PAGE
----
Medical Terms Other Names
Learn More:
80%-99% of people have these symptoms
Abnormally folded helix
Spider fingers
Long slender fingers

[ more ]

Arthrogryposis multiplex congenita
Camptodactyly of finger
Permanent flexion of the finger
Congenital kyphoscoliosis
Crumpled ear
High palate
Elevated palate
Increased palatal height

[ more ]

Joint stiffness
Stiff joint
Stiff joints

[ more ]

Slender build
Thin build
30%-79% of people have these symptoms
Disproportionate tall stature
5%-29% of people have these symptoms
Aortic aneurysm
Bulge in wall of large artery that carries blood away from heart
Duodenal atresia
Absence or narrowing of first part of small bowel
Ectopia lentis
Intestinal malrotation
Mitral valve prolapse
Tracheoesophageal fistula
1%-4% of people have these symptoms
Elbow flexion contracture
Contractures of elbows
Elbow contracture
Elbow contractures

[ more ]

Hip contracture
Knee flexion contracture
Little lower jaw
Small jaw
Small lower jaw

[ more ]

Patellar dislocation
Dislocated kneecap
Pectus carinatum
Pigeon chest
Talipes equinovarus
Club feet
Club foot

[ more ]

Percent of people who have these symptoms is not available through HPO
Adducted thumb
Inward turned thumb
Aortic root aneurysm
Bulge in wall of root of large artery that carries blood away from heart
Atrial septal defect
An opening in the wall separating the top two chambers of the heart
Hole in heart wall separating two upper heart chambers

[ more ]

Autosomal dominant inheritance
Bicuspid aortic valve
Aortic valve has two leaflets rather than three
Short and broad skull
Calf muscle hypoplasia
Underdeveloped calf muscles
Distal arthrogryposis
Long, narrow head
Tall and narrow skull

[ more ]

Frontal bossing
Metatarsus adductus
Front half of foot turns inward
Mitral regurgitation
Motor delay
Close sighted
Near sighted
Near sightedness

[ more ]

Patellar subluxation
Partial knee cap dislocation
Patent ductus arteriosus
Short neck
Decreased length of neck
Ulnar deviation of finger
Finger bends toward pinky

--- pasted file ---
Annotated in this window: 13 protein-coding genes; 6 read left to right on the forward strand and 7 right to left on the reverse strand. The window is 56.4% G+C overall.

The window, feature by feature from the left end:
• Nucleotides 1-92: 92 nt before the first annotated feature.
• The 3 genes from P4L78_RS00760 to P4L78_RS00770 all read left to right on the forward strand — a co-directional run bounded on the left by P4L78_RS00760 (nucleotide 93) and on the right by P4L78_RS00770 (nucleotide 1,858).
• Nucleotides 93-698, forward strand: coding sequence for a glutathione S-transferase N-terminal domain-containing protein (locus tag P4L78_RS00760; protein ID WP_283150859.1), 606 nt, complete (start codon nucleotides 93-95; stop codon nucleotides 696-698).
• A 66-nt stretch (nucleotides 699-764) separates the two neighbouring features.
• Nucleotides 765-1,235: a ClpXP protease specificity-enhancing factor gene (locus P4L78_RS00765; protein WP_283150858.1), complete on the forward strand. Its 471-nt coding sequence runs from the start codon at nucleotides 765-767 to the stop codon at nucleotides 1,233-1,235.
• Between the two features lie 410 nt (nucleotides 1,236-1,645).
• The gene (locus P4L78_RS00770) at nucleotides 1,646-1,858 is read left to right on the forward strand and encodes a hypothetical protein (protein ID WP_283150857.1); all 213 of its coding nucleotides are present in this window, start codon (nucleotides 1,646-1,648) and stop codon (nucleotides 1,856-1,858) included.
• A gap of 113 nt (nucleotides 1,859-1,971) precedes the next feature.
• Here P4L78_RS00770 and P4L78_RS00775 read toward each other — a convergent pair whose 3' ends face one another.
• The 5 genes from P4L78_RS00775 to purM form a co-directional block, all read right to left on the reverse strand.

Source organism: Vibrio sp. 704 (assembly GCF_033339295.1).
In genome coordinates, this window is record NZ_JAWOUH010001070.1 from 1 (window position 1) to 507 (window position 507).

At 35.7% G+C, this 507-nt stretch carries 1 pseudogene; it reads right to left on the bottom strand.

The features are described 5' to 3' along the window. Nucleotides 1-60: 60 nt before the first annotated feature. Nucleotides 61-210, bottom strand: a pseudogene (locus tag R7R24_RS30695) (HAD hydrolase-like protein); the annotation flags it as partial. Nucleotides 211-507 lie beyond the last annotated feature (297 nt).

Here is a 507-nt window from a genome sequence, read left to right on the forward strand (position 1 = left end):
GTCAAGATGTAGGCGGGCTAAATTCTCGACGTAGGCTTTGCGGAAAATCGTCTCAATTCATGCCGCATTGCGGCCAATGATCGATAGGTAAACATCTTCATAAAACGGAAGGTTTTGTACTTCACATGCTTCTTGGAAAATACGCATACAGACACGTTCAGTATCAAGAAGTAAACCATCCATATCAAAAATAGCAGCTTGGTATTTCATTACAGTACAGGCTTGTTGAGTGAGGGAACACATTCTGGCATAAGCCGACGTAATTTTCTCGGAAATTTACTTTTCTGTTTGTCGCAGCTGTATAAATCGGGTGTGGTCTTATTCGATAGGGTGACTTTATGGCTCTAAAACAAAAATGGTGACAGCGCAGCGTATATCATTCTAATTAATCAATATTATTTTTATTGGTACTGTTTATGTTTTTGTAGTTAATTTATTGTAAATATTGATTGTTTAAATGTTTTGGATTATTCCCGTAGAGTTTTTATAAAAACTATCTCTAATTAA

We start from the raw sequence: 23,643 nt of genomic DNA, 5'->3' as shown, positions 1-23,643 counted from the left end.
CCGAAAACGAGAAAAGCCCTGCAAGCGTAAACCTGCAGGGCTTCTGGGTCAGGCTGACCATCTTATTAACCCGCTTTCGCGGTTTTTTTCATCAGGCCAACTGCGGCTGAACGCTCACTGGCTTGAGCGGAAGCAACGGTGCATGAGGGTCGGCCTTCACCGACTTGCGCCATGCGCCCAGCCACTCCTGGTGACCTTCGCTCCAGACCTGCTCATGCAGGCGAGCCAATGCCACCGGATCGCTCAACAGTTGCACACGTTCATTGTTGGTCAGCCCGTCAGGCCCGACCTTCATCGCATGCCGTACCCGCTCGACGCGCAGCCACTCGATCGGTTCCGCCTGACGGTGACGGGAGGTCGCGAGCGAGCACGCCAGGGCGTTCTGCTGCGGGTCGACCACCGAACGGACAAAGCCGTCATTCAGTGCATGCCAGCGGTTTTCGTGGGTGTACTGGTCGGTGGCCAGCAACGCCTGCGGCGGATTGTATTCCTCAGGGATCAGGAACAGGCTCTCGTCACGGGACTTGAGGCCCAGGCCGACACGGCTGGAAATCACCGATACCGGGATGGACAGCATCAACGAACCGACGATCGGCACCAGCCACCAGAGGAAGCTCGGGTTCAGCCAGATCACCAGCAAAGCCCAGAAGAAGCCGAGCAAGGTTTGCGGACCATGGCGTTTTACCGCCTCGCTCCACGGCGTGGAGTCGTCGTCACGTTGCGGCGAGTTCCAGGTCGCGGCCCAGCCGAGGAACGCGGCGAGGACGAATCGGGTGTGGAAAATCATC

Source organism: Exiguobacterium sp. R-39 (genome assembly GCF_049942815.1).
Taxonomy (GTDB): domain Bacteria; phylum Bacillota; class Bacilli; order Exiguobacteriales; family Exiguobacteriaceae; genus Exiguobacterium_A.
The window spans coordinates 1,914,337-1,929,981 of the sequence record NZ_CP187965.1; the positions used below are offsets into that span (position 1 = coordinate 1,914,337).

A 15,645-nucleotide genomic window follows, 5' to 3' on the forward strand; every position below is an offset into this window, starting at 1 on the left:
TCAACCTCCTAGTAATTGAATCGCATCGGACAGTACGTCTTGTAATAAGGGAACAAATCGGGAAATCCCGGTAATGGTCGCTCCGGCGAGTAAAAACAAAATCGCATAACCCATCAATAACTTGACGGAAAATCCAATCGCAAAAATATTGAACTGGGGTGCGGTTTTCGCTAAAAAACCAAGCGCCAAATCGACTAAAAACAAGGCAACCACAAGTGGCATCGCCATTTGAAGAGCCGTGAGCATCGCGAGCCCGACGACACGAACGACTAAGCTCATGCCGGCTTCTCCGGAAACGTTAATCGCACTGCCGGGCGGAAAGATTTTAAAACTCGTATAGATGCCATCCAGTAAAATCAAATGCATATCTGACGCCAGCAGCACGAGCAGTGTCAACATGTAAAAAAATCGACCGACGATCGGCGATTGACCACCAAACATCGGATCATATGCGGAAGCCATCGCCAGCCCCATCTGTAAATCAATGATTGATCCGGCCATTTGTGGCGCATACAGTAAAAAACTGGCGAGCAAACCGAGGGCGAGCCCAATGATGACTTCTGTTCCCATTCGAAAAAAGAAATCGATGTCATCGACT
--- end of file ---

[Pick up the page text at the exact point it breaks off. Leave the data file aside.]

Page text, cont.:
Ventricular septal defect
Hole in heart wall separating two lower heart chambers


Congenital contractural arachnodactyly (CCA) is caused by mutations in the FBN2 gene. The FBN2 gene provides instructions for producing the fibrillin-2 protein. Fibrillin-2 binds to other proteins and molecules to form threadlike filaments called microfibrils. Microfibrils become part of the fibers that provide strength and flexibility to connective tissue. Additionally, microfibrils hold molecules called growth factors and release them at the appropriate time to control the growth and repair of tissues and organs throughout the body. A mutation in the FBN2 gene can reduce the amount and/or quality of fibrillin-2 that is available to form microfibrils. As a result, decreased microfibril formation weakens the elastic fibers and allows growth factors to be released inappropriately, causing tall stature, deformities of the fingers and toes, and other characteristic features of CCA.[1]




Making a diagnosis for a genetic or rare disease can often be challenging. Healthcare professionals typically look at a person’s medical history, symptoms, physical exam, and laboratory test results in order to make a diagnosis. The following resources provide information relating to diagnosis and testing for this condition. If you have questions about getting a diagnosis, you should contact a healthcare professional.

Testing Resources

  • The Genetic Testing Registry (GTR) provides information about the genetic tests for this condition. The intended audience for the GTR is health care providers and researchers. Patients and consumers with specific questions about a genetic test should contact a health care provider or a genetics professional.


    Physical therapy for joint contractures helps increase joint mobility and improve the effects of muscle hypoplasia (usually in the calf muscles). In severe cases, surgery may be needed. Since the kyphosis/scoliosis tends to be progressive, bracing and/or surgical correction is often needed. Consultation with an orthopedist is encouraged. Other symptoms, if present, should be addressed as they arise. Regular physician visits should be scheduled to monitor symptom progression and development.[1]